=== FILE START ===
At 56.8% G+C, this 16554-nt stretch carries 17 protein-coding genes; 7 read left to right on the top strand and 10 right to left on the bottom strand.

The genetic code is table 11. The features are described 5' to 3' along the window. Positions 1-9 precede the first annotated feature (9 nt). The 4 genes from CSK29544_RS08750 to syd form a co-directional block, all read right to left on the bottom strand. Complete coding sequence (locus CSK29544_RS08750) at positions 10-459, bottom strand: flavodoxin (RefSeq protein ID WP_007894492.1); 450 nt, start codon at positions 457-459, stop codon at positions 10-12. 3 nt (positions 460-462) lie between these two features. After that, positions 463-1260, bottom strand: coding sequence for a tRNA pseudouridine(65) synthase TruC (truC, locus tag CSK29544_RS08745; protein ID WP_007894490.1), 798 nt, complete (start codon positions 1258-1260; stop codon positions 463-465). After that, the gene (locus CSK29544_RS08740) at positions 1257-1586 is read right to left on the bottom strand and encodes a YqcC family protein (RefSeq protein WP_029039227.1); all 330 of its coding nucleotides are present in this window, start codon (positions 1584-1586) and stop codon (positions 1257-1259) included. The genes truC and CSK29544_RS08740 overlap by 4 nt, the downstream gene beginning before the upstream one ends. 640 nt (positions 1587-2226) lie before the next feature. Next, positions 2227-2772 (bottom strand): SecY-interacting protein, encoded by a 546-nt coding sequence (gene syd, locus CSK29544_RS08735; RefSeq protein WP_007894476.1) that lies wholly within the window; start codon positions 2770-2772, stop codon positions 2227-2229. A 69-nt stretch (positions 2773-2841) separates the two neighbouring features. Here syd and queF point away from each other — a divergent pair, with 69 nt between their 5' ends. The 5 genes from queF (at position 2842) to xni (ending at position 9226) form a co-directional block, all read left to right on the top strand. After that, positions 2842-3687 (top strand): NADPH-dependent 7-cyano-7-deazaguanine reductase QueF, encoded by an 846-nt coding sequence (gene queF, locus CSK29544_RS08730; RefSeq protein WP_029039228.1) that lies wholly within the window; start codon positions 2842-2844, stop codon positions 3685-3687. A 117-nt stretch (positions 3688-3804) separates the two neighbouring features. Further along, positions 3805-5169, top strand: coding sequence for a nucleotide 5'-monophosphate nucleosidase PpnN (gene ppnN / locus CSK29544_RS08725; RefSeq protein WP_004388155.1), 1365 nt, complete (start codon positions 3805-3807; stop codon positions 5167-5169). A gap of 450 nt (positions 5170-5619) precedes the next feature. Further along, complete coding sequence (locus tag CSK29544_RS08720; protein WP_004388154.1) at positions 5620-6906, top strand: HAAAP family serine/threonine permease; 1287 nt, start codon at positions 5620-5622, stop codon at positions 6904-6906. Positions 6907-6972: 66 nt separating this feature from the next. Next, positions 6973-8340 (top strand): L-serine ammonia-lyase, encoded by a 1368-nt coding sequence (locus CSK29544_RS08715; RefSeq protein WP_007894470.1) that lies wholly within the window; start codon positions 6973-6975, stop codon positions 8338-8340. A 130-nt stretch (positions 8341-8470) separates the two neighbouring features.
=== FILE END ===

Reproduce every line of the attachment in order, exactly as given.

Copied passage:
At 56.8% G+C, this 16554-nt stretch carries 17 protein-coding genes; 7 read left to right on the top strand and 10 right to left on the bottom strand.

The genetic code is table 11. The features are described 5' to 3' along the window. Positions 1-9 precede the first annotated feature (9 nt). The 4 genes from CSK29544_RS08750 to syd form a co-directional block, all read right to left on the bottom strand. Complete coding sequence (locus CSK29544_RS08750) at positions 10-459, bottom strand: flavodoxin (RefSeq protein ID WP_007894492.1); 450 nt, start codon at positions 457-459, stop codon at positions 10-12. 3 nt (positions 460-462) lie between these two features. After that, positions 463-1260, bottom strand: coding sequence for a tRNA pseudouridine(65) synthase TruC (truC, locus tag CSK29544_RS08745; protein ID WP_007894490.1), 798 nt, complete (start codon positions 1258-1260; stop codon positions 463-465). After that, the gene (locus CSK29544_RS08740) at positions 1257-1586 is read right to left on the bottom strand and encodes a YqcC family protein (RefSeq protein WP_029039227.1); all 330 of its coding nucleotides are present in this window, start codon (positions 1584-1586) and stop codon (positions 1257-1259) included. The genes truC and CSK29544_RS08740 overlap by 4 nt, the downstream gene beginning before the upstream one ends. 640 nt (positions 1587-2226) lie before the next feature. Next, positions 2227-2772 (bottom strand): SecY-interacting protein, encoded by a 546-nt coding sequence (gene syd, locus CSK29544_RS08735; RefSeq protein WP_007894476.1) that lies wholly within the window; start codon positions 2770-2772, stop codon positions 2227-2229. A 69-nt stretch (positions 2773-2841) separates the two neighbouring features. Here syd and queF point away from each other — a divergent pair, with 69 nt between their 5' ends. The 5 genes from queF (at position 2842) to xni (ending at position 9226) form a co-directional block, all read left to right on the top strand. After that, positions 2842-3687 (top strand): NADPH-dependent 7-cyano-7-deazaguanine reductase QueF, encoded by an 846-nt coding sequence (gene queF, locus CSK29544_RS08730; RefSeq protein WP_029039228.1) that lies wholly within the window; start codon positions 2842-2844, stop codon positions 3685-3687. A 117-nt stretch (positions 3688-3804) separates the two neighbouring features. Further along, positions 3805-5169, top strand: coding sequence for a nucleotide 5'-monophosphate nucleosidase PpnN (gene ppnN / locus CSK29544_RS08725; RefSeq protein WP_004388155.1), 1365 nt, complete (start codon positions 3805-3807; stop codon positions 5167-5169). A gap of 450 nt (positions 5170-5619) precedes the next feature. Further along, complete coding sequence (locus tag CSK29544_RS08720; protein WP_004388154.1) at positions 5620-6906, top strand: HAAAP family serine/threonine permease; 1287 nt, start codon at positions 5620-5622, stop codon at positions 6904-6906. Positions 6907-6972: 66 nt separating this feature from the next. Next, positions 6973-8340 (top strand): L-serine ammonia-lyase, encoded by a 1368-nt coding sequence (locus CSK29544_RS08715; RefSeq protein WP_007894470.1) that lies wholly within the window; start codon positions 6973-6975, stop codon positions 8338-8340. A 130-nt stretch (positions 8341-8470) separates the two neighbouring features.